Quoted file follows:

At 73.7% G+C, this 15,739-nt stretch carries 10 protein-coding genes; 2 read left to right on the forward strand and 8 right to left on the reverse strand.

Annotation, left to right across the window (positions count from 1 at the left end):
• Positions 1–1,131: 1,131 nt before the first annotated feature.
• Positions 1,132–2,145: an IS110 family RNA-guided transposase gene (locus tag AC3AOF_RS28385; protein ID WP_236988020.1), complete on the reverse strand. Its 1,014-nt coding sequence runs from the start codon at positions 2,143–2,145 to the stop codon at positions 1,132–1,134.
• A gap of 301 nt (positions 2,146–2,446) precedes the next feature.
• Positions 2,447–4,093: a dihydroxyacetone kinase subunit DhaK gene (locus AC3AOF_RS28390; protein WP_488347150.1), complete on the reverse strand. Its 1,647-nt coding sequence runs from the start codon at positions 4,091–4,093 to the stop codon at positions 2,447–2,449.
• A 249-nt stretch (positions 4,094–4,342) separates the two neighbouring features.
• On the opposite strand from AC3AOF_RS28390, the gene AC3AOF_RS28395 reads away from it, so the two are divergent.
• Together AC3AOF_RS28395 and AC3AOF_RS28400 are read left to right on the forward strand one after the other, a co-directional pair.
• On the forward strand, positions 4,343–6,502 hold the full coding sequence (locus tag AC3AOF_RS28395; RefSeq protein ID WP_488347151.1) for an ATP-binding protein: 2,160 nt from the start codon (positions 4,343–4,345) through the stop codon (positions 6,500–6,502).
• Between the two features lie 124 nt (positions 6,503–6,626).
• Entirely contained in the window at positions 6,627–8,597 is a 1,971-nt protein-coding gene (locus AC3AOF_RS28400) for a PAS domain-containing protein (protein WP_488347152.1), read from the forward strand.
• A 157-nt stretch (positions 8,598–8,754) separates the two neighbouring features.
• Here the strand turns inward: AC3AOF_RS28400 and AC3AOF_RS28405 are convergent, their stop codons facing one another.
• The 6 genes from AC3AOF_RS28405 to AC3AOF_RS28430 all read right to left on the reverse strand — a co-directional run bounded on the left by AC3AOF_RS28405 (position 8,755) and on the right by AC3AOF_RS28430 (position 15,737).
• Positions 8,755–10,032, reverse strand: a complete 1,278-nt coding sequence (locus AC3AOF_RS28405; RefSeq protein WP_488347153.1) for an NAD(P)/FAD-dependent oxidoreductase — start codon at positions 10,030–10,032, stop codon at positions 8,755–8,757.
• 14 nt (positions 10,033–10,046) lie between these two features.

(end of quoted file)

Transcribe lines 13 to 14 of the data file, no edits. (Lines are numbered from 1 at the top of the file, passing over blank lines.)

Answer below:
• A 157-nt stretch (positions 8,598–8,754) separates the two neighbouring features.
• Here the strand turns inward: AC3AOF_RS28400 and AC3AOF_RS28405 are convergent, their stop codons facing one another.